Previously published in Essential Love (PoetWorks) and in Transplant, Transport, Transubstantiation (Wipf and Stock, 2018)


Skin Rising

You say the bites are kisses,
that they swell
toward heaven white,
red about the edges, sucked by
angels, their mosquito hisses
hesitating like his brother wishing
Abel wasn't right. This other hell
inside the veins transmitted
from one to one to one: the perfect legend
of blood, betrayal, suffering, and kisses.
We swat at such divinity; we itch
for it. The summer filled with misses
and mistakes. Behind the hedge
it's Cain alone who yells;
the angels bite his heels and his legs,
then flap and flip into his eyes and nose.
The clicking wings that suck our sin and go
into another teach us how to sip
what starts out sweet, diffuses into dull.
These are angels whispering in my head,
the after-echo of the morning bells;

they tell me bites are kisses
that they swell into the mouth
and loiter in the lungs; the heavy wishes
settle in the liver, but the rest
become the face and soul, become the glistening
within the eyes. Now insect-like
we flit and lick and see about all sides,
our feet still sticky on each other's skin.
The wings are light and veil us from sin
that bites our kisses, kisses all our bites.

Previously published in International Quarterly and Transplant, Transport, Transubstantiation (Wipf and Stock, 2018)



"Jim C., of Cincinnati, Ohio, has a tattooed
wedding band.”
—from Romance 101:  Lessons in Love
Chapter on Commitment

Before he said, "I do," the groom
had it done, inked himself
a circle of seraphs, sunk
thin swirls into skin that clutched 
the bone like a bride
unable to hide a not-slim leg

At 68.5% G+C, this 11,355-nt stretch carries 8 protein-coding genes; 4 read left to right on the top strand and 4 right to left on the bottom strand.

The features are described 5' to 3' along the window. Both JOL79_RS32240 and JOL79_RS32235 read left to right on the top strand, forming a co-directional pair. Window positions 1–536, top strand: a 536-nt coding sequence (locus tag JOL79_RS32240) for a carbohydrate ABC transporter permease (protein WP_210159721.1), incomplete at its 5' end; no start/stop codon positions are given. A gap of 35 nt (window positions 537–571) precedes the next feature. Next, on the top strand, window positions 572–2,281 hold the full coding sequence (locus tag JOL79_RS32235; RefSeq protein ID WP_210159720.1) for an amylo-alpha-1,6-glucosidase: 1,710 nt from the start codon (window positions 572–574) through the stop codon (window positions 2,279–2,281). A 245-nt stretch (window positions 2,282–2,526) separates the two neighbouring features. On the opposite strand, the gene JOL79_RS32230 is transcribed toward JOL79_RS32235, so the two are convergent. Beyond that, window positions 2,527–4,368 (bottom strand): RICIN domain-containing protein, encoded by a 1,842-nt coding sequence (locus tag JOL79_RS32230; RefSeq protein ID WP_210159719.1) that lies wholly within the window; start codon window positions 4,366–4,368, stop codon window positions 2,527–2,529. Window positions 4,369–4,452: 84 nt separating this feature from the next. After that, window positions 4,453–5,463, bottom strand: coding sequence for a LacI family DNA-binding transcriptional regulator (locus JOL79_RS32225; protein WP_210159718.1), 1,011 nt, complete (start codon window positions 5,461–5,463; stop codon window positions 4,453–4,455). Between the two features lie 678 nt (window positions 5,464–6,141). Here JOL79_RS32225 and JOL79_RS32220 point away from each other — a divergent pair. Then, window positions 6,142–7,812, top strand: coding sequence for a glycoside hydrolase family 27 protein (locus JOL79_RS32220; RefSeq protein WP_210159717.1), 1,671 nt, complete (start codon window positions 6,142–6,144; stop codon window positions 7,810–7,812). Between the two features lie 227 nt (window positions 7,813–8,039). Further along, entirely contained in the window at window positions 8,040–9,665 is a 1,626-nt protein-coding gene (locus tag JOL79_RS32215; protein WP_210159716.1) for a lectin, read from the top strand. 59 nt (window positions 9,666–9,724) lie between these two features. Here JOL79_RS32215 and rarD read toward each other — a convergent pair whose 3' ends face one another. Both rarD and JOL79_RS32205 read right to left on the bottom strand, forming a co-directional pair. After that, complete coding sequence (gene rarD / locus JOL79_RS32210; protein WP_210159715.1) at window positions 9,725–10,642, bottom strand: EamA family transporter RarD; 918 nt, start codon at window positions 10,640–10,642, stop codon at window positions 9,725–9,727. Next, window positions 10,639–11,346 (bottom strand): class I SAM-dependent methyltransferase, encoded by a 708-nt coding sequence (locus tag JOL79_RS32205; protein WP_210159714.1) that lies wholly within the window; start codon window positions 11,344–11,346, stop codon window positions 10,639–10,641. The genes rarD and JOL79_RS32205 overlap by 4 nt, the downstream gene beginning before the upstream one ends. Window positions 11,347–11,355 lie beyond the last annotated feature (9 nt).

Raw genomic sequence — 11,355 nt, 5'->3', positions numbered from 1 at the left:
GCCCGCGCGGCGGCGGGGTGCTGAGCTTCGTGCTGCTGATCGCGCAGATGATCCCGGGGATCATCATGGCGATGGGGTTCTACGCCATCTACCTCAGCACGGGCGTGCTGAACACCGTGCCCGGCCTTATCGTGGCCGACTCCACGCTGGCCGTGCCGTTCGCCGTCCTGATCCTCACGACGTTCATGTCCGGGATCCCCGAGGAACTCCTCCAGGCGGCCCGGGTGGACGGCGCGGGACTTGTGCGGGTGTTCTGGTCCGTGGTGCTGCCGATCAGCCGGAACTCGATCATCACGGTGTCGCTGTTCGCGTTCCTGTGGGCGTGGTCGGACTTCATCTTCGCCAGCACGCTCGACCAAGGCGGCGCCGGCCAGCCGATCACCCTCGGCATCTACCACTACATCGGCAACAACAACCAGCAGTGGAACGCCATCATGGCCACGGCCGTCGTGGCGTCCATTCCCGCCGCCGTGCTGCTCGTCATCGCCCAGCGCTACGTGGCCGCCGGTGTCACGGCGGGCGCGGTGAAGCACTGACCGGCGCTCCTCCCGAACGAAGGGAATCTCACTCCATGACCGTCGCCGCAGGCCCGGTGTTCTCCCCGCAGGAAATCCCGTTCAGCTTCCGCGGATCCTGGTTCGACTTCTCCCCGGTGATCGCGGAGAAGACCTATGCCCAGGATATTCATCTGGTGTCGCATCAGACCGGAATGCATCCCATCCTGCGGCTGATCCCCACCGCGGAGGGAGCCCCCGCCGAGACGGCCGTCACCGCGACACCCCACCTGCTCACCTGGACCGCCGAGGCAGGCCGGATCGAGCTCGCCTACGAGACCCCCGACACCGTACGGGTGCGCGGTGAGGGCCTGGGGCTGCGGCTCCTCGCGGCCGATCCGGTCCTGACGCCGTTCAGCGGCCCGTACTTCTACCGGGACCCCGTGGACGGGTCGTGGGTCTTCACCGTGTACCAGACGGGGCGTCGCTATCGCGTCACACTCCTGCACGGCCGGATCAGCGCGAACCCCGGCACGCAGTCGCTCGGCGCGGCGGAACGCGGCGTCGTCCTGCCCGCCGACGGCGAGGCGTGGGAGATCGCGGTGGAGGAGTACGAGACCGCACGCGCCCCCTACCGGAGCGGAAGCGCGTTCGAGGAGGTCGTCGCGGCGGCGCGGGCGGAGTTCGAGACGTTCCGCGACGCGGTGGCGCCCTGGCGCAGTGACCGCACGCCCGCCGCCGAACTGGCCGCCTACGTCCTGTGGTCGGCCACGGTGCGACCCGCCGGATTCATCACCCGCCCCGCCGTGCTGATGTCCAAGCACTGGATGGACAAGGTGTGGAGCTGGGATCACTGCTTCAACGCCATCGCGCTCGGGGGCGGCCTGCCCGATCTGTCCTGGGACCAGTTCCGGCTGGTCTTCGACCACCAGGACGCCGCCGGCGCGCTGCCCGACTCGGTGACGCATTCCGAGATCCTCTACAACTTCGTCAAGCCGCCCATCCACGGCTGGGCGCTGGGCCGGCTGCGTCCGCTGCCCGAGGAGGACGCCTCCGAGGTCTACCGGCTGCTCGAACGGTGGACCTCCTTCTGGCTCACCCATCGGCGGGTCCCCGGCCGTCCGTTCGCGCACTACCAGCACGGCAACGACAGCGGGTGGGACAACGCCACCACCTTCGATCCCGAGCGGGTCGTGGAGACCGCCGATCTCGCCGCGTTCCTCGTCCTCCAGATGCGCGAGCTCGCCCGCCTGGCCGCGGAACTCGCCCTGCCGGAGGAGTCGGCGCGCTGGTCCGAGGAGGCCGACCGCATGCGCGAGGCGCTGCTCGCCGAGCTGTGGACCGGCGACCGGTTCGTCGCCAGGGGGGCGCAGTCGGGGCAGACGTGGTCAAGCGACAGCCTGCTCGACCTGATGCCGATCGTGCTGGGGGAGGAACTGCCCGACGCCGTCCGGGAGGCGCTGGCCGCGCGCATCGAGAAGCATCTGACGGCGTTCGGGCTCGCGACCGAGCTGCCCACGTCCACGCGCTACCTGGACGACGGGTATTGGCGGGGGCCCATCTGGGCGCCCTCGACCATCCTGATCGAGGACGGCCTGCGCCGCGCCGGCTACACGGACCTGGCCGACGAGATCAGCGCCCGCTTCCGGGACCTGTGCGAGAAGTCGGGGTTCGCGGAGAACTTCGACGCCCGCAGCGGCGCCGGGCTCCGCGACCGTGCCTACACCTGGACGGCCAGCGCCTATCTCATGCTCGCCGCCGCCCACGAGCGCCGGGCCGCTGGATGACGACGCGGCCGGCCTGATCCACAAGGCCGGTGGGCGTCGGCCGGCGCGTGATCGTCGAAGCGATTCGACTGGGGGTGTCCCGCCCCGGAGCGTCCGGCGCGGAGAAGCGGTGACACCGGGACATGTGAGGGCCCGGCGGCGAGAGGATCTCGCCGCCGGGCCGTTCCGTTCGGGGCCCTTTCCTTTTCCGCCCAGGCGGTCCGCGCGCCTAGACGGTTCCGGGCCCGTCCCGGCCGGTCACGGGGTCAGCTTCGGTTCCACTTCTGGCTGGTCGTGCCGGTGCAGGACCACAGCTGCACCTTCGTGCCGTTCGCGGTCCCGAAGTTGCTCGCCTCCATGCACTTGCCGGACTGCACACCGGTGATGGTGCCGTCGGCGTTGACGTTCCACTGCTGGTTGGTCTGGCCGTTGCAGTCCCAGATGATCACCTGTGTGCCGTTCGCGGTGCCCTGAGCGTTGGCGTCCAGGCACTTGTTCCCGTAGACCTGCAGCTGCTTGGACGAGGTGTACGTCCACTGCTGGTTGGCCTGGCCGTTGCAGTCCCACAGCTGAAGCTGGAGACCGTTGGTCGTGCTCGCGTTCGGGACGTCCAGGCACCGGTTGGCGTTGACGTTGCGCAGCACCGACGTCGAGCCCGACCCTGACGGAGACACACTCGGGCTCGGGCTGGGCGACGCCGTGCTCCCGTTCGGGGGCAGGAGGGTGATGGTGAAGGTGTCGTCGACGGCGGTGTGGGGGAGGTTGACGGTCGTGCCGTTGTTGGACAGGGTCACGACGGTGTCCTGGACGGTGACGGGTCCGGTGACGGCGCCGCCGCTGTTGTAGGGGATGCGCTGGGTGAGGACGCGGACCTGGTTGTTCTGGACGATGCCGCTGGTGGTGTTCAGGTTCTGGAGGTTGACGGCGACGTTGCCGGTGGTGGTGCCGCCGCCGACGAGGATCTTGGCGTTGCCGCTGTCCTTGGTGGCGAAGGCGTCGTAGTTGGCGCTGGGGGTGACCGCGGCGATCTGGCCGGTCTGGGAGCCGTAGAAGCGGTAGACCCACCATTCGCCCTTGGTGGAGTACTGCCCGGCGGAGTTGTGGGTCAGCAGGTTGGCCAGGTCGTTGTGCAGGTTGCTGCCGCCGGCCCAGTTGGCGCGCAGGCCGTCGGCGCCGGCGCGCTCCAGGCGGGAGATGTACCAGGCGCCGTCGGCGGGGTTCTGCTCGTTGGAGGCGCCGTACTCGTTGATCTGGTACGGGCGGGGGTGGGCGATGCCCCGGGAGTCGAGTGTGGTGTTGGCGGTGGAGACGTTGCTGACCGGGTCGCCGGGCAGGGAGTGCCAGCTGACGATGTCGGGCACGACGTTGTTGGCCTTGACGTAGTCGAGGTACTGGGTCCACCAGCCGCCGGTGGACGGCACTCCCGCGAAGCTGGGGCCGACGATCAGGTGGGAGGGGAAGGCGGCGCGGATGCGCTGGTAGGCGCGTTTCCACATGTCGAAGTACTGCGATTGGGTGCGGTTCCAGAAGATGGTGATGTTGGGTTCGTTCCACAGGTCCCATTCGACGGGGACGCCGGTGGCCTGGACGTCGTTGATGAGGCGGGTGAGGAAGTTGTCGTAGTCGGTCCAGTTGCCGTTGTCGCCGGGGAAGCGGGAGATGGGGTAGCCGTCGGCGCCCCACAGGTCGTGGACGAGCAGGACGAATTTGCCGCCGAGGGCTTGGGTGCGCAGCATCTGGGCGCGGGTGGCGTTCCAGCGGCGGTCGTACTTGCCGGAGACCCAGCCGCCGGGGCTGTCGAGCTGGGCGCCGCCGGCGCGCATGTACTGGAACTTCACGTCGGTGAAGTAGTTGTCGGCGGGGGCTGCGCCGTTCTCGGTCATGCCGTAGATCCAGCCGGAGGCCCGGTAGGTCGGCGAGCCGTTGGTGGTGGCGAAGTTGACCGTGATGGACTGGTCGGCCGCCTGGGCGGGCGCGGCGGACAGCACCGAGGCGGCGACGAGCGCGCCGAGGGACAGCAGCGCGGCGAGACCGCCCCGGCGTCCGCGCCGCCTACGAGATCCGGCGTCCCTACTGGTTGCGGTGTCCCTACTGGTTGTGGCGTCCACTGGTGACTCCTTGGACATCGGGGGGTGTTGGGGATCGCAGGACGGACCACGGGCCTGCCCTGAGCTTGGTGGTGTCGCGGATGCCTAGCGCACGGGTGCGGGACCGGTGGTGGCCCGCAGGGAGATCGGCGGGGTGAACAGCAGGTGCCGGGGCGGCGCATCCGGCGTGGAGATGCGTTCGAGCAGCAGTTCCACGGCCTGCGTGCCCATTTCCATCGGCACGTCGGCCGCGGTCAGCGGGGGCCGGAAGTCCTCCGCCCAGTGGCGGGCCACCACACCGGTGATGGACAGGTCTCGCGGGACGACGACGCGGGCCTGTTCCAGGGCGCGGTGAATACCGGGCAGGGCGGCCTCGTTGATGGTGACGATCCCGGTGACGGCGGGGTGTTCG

within a garnished garter.
At the prescribed time,
he handed his love his hand
attached to an arm of Botticellian artwork.

Or maybe his best man, 
in from the Bronx, Detroit, or even Boise, 
light-skinned proprietor of The Dark Horse,
resourcefully used the only outlet behind the altar 
to jab the high-tech indigo ink 
succinctly into the fingers held out before a priest
in a Bud-Light T-shirt and collar.  

Then this friend etched matching sets
in purples and pinks entwined.
Everyone waited patiently, except the soon-to-be
mother-in-law, who fainted.

But she was revived quickly
and helped when the fuchsia-dyed cake injected, 
inconveniently, with badly burnt brandy 
was cut in precise slices
and placed on a skin of napkin.

Which is what I ate
the moment I saw your permanent eyes,
a half-heart tattooed so vividly 
on each matching lid.

Previously published in Local News from Someplace Else (Wipf and Stock, 2013)


The Storm Before the Calm
“…the tempest in my mind
Doth from my senses take all feeling else
Save what beats there.”
-King Lear, William Shakespeare

She doesn’t know what rages, but each night
the pain, unpinned from logic, begins its slow spin
toward howl. Her words, flung in the vortex,
circle accusations, fly out at us,
stunned into silence while the tempest
in her brain keeps howling. Each night
she doesn’t know what rages. We circle
her flailing body, try to unpin her pain
from the vortex that spins her howl. 
Logic keeps silent. Night flies out at us,
accusing. It is a slow spin, this rage
that unpins her, flings her out into a vortex 
she cannot name. Her brain’s tempest
is the howl circling our nights. We flail
in silence, circling rage. Night unpins
our bodies. She doesn’t know.
The tempest in her brain keeps howling
until rage unpins its pain
from vortex and out
flies silence.

Previously published in True, False, None of the Above (Poiema Poetry Series, Cascade Books, 2016; Bronze Medalist Illumination Book Award Winner)

All poems are Copyright © Marjorie Maddox.